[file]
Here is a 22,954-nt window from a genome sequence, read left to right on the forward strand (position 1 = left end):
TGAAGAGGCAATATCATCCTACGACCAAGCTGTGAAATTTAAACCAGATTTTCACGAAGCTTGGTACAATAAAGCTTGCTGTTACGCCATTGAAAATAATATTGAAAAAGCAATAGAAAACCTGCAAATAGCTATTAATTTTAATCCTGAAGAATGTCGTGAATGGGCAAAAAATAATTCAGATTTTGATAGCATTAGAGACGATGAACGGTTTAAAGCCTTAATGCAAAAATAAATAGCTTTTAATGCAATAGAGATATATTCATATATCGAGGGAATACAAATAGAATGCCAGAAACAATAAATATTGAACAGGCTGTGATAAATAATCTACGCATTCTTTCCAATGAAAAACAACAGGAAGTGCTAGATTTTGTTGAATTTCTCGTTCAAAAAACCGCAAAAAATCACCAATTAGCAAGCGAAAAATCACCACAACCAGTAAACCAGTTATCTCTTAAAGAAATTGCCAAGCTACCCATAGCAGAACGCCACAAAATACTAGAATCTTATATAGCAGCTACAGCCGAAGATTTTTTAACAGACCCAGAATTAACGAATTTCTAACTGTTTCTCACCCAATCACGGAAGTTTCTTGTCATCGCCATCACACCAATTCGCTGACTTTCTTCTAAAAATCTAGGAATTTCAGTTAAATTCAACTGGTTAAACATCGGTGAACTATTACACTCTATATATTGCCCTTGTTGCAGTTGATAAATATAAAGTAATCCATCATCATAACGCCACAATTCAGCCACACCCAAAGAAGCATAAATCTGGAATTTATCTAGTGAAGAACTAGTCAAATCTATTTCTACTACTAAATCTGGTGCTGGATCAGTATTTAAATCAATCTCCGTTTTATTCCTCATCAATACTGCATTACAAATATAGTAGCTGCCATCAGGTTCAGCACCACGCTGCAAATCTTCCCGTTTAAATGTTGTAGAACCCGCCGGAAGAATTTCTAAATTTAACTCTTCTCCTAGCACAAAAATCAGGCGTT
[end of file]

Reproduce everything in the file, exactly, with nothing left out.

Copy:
Here is a 22,954-nt window from a genome sequence, read left to right on the forward strand (position 1 = left end):
TGAAGAGGCAATATCATCCTACGACCAAGCTGTGAAATTTAAACCAGATTTTCACGAAGCTTGGTACAATAAAGCTTGCTGTTACGCCATTGAAAATAATATTGAAAAAGCAATAGAAAACCTGCAAATAGCTATTAATTTTAATCCTGAAGAATGTCGTGAATGGGCAAAAAATAATTCAGATTTTGATAGCATTAGAGACGATGAACGGTTTAAAGCCTTAATGCAAAAATAAATAGCTTTTAATGCAATAGAGATATATTCATATATCGAGGGAATACAAATAGAATGCCAGAAACAATAAATATTGAACAGGCTGTGATAAATAATCTACGCATTCTTTCCAATGAAAAACAACAGGAAGTGCTAGATTTTGTTGAATTTCTCGTTCAAAAAACCGCAAAAAATCACCAATTAGCAAGCGAAAAATCACCACAACCAGTAAACCAGTTATCTCTTAAAGAAATTGCCAAGCTACCCATAGCAGAACGCCACAAAATACTAGAATCTTATATAGCAGCTACAGCCGAAGATTTTTTAACAGACCCAGAATTAACGAATTTCTAACTGTTTCTCACCCAATCACGGAAGTTTCTTGTCATCGCCATCACACCAATTCGCTGACTTTCTTCTAAAAATCTAGGAATTTCAGTTAAATTCAACTGGTTAAACATCGGTGAACTATTACACTCTATATATTGCCCTTGTTGCAGTTGATAAATATAAAGTAATCCATCATCATAACGCCACAATTCAGCCACACCCAAAGAAGCATAAATCTGGAATTTATCTAGTGAAGAACTAGTCAAATCTATTTCTACTACTAAATCTGGTGCTGGATCAGTATTTAAATCAATCTCCGTTTTATTCCTCATCAATACTGCATTACAAATATAGTAGCTGCCATCAGGTTCAGCACCACGCTGCAAATCTTCCCGTTTAAATGTTGTAGAACCCGCCGGAAGAATTTCTAAATTTAACTCTTCTCCTAGCACAAAAATCAGGCGTT